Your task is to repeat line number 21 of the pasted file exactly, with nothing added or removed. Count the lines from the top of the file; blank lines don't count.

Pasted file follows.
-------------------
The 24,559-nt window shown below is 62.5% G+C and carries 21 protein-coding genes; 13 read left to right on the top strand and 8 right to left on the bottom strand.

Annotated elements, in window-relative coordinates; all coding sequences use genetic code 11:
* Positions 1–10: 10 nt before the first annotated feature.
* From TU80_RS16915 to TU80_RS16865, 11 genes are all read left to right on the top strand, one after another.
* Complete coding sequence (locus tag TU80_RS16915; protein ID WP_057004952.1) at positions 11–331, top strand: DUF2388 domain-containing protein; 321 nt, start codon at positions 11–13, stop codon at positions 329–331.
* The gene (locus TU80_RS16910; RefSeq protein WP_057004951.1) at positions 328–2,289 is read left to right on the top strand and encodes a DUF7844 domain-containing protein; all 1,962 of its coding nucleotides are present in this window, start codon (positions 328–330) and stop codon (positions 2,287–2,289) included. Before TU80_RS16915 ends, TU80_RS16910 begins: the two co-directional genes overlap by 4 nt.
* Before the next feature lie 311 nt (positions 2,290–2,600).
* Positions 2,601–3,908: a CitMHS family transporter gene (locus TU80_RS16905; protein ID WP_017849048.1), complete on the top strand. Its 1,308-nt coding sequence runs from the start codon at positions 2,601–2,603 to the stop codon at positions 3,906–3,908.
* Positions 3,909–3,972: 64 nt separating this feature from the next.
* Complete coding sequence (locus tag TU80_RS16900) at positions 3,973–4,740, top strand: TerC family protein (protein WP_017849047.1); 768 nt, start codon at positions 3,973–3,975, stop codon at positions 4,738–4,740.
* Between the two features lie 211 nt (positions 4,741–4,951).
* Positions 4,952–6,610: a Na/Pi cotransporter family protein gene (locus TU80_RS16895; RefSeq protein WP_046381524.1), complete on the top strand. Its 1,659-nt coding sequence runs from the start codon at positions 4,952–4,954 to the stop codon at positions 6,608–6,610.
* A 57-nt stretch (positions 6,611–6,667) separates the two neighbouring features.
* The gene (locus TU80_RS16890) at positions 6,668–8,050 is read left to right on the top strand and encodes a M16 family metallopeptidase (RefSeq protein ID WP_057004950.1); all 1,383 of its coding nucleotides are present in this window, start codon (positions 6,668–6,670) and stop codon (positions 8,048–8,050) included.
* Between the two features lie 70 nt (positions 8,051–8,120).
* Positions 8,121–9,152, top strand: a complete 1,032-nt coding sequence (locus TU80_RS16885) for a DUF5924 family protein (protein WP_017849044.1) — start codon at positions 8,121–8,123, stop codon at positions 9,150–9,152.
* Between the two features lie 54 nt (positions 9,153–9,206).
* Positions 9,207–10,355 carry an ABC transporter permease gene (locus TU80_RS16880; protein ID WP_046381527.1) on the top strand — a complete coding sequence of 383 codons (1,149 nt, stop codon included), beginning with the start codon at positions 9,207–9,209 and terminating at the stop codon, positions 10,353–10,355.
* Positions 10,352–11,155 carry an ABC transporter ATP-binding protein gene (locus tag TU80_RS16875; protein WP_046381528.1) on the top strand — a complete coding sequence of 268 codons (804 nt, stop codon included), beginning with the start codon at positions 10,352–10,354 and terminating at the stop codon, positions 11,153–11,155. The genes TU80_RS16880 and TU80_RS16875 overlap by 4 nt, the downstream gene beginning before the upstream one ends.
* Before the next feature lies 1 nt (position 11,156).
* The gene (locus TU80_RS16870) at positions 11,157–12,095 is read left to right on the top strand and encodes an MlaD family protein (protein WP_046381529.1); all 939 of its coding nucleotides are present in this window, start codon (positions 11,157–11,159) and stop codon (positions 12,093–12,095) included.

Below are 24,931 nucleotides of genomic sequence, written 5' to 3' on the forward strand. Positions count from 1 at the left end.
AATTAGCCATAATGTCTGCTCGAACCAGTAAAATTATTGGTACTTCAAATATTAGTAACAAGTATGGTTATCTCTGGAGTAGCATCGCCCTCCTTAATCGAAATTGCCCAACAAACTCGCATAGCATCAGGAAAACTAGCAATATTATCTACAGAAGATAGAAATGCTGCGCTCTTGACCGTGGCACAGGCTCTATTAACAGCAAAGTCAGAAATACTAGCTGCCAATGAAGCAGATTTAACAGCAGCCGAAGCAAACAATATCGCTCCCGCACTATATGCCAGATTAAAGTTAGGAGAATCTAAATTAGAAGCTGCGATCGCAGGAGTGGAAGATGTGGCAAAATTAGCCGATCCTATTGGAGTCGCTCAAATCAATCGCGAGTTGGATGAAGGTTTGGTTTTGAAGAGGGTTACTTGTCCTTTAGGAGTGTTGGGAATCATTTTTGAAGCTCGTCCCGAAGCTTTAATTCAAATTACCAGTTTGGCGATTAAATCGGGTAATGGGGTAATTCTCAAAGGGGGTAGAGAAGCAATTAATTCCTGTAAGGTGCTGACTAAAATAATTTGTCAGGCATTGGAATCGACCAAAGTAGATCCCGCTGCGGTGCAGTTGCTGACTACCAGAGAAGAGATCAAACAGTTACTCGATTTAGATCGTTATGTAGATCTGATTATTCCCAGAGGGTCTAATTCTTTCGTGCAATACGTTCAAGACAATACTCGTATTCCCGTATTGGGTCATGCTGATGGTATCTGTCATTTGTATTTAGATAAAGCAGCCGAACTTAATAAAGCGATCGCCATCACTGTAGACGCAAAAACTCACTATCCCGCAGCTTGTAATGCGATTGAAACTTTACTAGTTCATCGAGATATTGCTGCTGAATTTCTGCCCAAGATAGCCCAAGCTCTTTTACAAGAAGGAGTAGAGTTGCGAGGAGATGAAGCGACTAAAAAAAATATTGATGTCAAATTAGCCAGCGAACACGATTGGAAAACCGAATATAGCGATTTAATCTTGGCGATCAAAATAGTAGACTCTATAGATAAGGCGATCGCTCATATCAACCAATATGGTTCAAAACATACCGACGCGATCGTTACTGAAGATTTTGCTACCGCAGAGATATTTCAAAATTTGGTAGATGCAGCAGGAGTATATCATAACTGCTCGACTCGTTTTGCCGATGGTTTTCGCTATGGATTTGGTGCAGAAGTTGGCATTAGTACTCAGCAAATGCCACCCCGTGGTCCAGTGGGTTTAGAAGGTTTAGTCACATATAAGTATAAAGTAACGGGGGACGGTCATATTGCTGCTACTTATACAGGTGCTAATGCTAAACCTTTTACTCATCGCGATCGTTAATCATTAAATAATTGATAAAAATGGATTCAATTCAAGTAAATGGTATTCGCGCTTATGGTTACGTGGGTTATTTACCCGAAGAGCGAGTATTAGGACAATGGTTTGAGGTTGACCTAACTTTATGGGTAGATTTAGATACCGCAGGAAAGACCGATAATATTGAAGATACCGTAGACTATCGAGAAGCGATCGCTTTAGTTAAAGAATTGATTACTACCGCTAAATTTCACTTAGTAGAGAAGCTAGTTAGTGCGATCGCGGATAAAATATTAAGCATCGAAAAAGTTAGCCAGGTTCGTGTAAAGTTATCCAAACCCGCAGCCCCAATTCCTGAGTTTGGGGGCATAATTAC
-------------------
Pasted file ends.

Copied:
* The gene (locus TU80_RS16870) at positions 11,157–12,095 is read left to right on the top strand and encodes an MlaD family protein (protein WP_046381529.1); all 939 of its coding nucleotides are present in this window, start codon (positions 11,157–11,159) and stop codon (positions 12,093–12,095) included.